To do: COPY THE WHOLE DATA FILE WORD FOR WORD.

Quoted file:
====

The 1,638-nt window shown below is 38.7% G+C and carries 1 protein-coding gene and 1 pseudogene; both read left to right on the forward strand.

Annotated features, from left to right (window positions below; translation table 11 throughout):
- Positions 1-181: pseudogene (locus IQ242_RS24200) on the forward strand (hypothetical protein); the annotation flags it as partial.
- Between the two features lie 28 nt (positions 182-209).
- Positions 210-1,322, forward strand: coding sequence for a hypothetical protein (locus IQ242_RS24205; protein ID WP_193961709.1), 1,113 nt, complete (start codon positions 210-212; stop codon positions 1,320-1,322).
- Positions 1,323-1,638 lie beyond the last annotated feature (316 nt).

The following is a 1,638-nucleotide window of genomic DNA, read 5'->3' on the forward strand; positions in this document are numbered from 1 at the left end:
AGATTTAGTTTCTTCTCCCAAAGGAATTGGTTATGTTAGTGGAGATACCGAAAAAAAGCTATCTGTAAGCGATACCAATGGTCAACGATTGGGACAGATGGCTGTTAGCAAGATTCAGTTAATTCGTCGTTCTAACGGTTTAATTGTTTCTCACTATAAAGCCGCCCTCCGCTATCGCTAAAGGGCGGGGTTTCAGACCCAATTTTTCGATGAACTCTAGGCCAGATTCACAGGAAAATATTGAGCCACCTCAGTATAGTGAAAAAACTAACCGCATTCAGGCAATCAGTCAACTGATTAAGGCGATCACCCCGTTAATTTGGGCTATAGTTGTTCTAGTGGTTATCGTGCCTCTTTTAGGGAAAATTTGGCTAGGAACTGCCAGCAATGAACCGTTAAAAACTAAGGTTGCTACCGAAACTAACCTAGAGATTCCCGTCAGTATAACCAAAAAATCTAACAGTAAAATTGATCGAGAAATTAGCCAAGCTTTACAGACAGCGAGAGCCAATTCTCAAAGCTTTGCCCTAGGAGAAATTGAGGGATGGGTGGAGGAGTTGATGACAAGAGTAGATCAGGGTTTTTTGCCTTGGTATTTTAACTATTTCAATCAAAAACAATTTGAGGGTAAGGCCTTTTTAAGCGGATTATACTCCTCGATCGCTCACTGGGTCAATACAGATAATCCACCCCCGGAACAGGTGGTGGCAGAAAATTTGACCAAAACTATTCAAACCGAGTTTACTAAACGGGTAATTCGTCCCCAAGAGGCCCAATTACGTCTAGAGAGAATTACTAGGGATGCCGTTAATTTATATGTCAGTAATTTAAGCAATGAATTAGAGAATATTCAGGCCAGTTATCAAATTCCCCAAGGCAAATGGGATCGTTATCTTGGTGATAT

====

The 1,638-nt window shown below is 38.7% G+C and carries 1 protein-coding gene and 1 pseudogene; both read left to right on the forward strand.

Annotated features, from left to right (window positions below; translation table 11 throughout):
- Positions 1-181: pseudogene (locus IQ242_RS24200) on the forward strand (hypothetical protein); the annotation flags it as partial.
- Between the two features lie 28 nt (positions 182-209).
- Positions 210-1,322, forward strand: coding sequence for a hypothetical protein (locus IQ242_RS24205; protein ID WP_193961709.1), 1,113 nt, complete (start codon positions 210-212; stop codon positions 1,320-1,322).
- Positions 1,323-1,638 lie beyond the last annotated feature (316 nt).

The following is a 1,638-nucleotide window of genomic DNA, read 5'->3' on the forward strand; positions in this document are numbered from 1 at the left end:
AGATTTAGTTTCTTCTCCCAAAGGAATTGGTTATGTTAGTGGAGATACCGAAAAAAAGCTATCTGTAAGCGATACCAATGGTCAACGATTGGGACAGATGGCTGTTAGCAAGATTCAGTTAATTCGTCGTTCTAACGGTTTAATTGTTTCTCACTATAAAGCCGCCCTCCGCTATCGCTAAAGGGCGGGGTTTCAGACCCAATTTTTCGATGAACTCTAGGCCAGATTCACAGGAAAATATTGAGCCACCTCAGTATAGTGAAAAAACTAACCGCATTCAGGCAATCAGTCAACTGATTAAGGCGATCACCCCGTTAATTTGGGCTATAGTTGTTCTAGTGGTTATCGTGCCTCTTTTAGGGAAAATTTGGCTAGGAACTGCCAGCAATGAACCGTTAAAAACTAAGGTTGCTACCGAAACTAACCTAGAGATTCCCGTCAGTATAACCAAAAAATCTAACAGTAAAATTGATCGAGAAATTAGCCAAGCTTTACAGACAGCGAGAGCCAATTCTCAAAGCTTTGCCCTAGGAGAAATTGAGGGATGGGTGGAGGAGTTGATGACAAGAGTAGATCAGGGTTTTTTGCCTTGGTATTTTAACTATTTCAATCAAAAACAATTTGAGGGTAAGGCCTTTTTAAGCGGATTATACTCCTCGATCGCTCACTGGGTCAATACAGATAATCCACCCCCGGAACAGGTGGTGGCAGAAAATTTGACCAAAACTATTCAAACCGAGTTTACTAAACGGGTAATTCGTCCCCAAGAGGCCCAATTACGTCTAGAGAGAATTACTAGGGATGCCGTTAATTTATATGTCAGTAATTTAAGCAATGAATTAGAGAATATTCAGGCCAGTTATCAAATTCCCCAAGGCAAATGGGATCGTTATCTTGGTGATAT